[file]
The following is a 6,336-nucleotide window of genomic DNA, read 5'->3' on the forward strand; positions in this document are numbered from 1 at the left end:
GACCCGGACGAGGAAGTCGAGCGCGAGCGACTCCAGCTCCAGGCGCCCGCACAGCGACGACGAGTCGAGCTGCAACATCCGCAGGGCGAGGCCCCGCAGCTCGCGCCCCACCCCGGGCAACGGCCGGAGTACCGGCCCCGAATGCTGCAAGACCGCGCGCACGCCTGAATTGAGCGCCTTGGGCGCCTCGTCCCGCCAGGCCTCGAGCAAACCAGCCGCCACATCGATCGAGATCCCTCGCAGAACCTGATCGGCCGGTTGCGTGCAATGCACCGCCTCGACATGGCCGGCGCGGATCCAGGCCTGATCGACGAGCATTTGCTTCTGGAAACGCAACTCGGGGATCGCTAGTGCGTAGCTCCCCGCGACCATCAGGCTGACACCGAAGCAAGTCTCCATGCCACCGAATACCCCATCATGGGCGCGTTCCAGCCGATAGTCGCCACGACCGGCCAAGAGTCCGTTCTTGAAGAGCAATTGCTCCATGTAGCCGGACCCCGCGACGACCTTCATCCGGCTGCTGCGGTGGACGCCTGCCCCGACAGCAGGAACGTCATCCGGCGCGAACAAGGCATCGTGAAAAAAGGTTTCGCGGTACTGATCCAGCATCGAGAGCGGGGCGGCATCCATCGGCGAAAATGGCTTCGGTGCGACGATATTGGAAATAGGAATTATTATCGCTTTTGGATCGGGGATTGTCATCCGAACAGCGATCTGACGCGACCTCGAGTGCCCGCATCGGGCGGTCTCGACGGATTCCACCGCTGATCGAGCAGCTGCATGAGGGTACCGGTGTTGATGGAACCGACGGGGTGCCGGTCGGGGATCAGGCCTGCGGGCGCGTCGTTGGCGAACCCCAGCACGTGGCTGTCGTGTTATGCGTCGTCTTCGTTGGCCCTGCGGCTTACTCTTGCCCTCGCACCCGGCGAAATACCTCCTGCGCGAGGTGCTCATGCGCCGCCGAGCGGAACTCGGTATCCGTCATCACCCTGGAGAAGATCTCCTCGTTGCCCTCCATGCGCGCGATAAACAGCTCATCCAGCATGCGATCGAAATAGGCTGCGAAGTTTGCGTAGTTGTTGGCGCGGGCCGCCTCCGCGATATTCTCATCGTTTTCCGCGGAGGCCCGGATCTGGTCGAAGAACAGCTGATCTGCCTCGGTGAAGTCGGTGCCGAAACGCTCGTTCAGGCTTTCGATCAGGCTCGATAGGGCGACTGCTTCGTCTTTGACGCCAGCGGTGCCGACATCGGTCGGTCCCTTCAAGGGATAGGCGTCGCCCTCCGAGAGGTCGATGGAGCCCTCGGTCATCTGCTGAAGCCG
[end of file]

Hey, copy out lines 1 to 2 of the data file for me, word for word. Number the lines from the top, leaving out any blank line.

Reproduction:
The following is a 6,336-nucleotide window of genomic DNA, read 5'->3' on the forward strand; positions in this document are numbered from 1 at the left end:
GACCCGGACGAGGAAGTCGAGCGCGAGCGACTCCAGCTCCAGGCGCCCGCACAGCGACGACGAGTCGAGCTGCAACATCCGCAGGGCGAGGCCCCGCAGCTCGCGCCCCACCCCGGGCAACGGCCGGAGTACCGGCCCCGAATGCTGCAAGACCGCGCGCACGCCTGAATTGAGCGCCTTGGGCGCCTCGTCCCGCCAGGCCTCGAGCAAACCAGCCGCCACATCGATCGAGATCCCTCGCAGAACCTGATCGGCCGGTTGCGTGCAATGCACCGCCTCGACATGGCCGGCGCGGATCCAGGCCTGATCGACGAGCATTTGCTTCTGGAAACGCAACTCGGGGATCGCTAGTGCGTAGCTCCCCGCGACCATCAGGCTGACACCGAAGCAAGTCTCCATGCCACCGAATACCCCATCATGGGCGCGTTCCAGCCGATAGTCGCCACGACCGGCCAAGAGTCCGTTCTTGAAGAGCAATTGCTCCATGTAGCCGGACCCCGCGACGACCTTCATCCGGCTGCTGCGGTGGACGCCTGCCCCGACAGCAGGAACGTCATCCGGCGCGAACAAGGCATCGTGAAAAAAGGTTTCGCGGTACTGATCCAGCATCGAGAGCGGGGCGGCATCCATCGGCGAAAATGGCTTCGGTGCGACGATATTGGAAATAGGAATTATTATCGCTTTTGGATCGGGGATTGTCATCCGAACAGCGATCTGACGCGACCTCGAGTGCCCGCATCGGGCGGTCTCGACGGATTCCACCGCTGATCGAGCAGCTGCATGAGGGTACCGGTGTTGATGGAACCGACGGGGTGCCGGTCGGGGATCAGGCCTGCGGGCGCGTCGTTGGCGAACCCCAGCACGTGGCTGTCGTGTTATGCGTCGTCTTCGTTGGCCCTGCGGCTTACTCTTGCCCTCGCACCCGGCGAAATACCTCCTGCGCGAGGTGCTCATGCGCCGCCGAGCGGAACTCGGTATCCGTCATCACCCTGGAGAAGATCTCCTCGTTGCCCTCCATGCGCGCGATAAACAGCTCATCCAGCATGCGATCGAAATAGGCTGCGAAGTTTGCGTAGTTGTTGGCGCGGGCCGCCTCCGCGATATTCTCATCGTTTTCCGCGGAGGCCCGGATCTGGTCGAAGAACAGCTGATCTGCCTCGGTGAAGTCGGTGCCGAAACGCTCGTTCAGGCTTTCGATCAGGCTCGATAGGGCGACTGCTTCGTCTTTGACGCCAGCGGTGCCGACATCGGTCGGTCCCTTCAAGGGATAGGCGTCGCCCTCCGAGAGGTCGATGGAGCCCTCGGTCATCTGCTGAAGCCG